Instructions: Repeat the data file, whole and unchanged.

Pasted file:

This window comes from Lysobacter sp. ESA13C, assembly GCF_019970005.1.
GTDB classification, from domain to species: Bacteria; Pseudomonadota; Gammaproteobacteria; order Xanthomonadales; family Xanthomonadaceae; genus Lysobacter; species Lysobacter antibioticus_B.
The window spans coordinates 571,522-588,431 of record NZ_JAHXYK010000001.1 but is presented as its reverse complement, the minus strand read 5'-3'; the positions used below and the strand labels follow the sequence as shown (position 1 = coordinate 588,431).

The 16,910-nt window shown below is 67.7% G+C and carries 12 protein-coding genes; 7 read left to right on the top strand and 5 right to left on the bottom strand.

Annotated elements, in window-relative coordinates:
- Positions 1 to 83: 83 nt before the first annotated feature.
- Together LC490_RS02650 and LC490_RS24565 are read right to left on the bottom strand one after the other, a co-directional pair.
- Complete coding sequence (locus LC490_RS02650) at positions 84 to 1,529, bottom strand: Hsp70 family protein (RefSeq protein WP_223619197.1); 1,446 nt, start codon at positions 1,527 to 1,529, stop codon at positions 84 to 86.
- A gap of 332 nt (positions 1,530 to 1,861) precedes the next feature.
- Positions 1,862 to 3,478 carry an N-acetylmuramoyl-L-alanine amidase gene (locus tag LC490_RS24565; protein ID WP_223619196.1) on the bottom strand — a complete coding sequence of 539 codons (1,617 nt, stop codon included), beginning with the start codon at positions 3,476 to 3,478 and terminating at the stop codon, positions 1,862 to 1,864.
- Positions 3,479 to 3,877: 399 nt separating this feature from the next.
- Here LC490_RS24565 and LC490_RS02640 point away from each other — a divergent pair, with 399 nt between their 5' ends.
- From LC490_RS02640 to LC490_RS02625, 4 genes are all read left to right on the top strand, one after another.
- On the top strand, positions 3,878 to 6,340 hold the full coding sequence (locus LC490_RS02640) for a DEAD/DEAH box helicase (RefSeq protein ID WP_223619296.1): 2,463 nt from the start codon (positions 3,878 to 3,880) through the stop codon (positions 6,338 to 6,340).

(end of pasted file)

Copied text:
This window comes from Lysobacter sp. ESA13C, assembly GCF_019970005.1.
GTDB classification, from domain to species: Bacteria; Pseudomonadota; Gammaproteobacteria; order Xanthomonadales; family Xanthomonadaceae; genus Lysobacter; species Lysobacter antibioticus_B.
The window spans coordinates 571,522-588,431 of record NZ_JAHXYK010000001.1 but is presented as its reverse complement, the minus strand read 5'-3'; the positions used below and the strand labels follow the sequence as shown (position 1 = coordinate 588,431).

The 16,910-nt window shown below is 67.7% G+C and carries 12 protein-coding genes; 7 read left to right on the top strand and 5 right to left on the bottom strand.

Annotated elements, in window-relative coordinates:
- Positions 1 to 83: 83 nt before the first annotated feature.
- Together LC490_RS02650 and LC490_RS24565 are read right to left on the bottom strand one after the other, a co-directional pair.
- Complete coding sequence (locus LC490_RS02650) at positions 84 to 1,529, bottom strand: Hsp70 family protein (RefSeq protein WP_223619197.1); 1,446 nt, start codon at positions 1,527 to 1,529, stop codon at positions 84 to 86.
- A gap of 332 nt (positions 1,530 to 1,861) precedes the next feature.
- Positions 1,862 to 3,478 carry an N-acetylmuramoyl-L-alanine amidase gene (locus tag LC490_RS24565; protein ID WP_223619196.1) on the bottom strand — a complete coding sequence of 539 codons (1,617 nt, stop codon included), beginning with the start codon at positions 3,476 to 3,478 and terminating at the stop codon, positions 1,862 to 1,864.
- Positions 3,479 to 3,877: 399 nt separating this feature from the next.
- Here LC490_RS24565 and LC490_RS02640 point away from each other — a divergent pair, with 399 nt between their 5' ends.
- From LC490_RS02640 to LC490_RS02625, 4 genes are all read left to right on the top strand, one after another.
- On the top strand, positions 3,878 to 6,340 hold the full coding sequence (locus LC490_RS02640) for a DEAD/DEAH box helicase (RefSeq protein ID WP_223619296.1): 2,463 nt from the start codon (positions 3,878 to 3,880) through the stop codon (positions 6,338 to 6,340).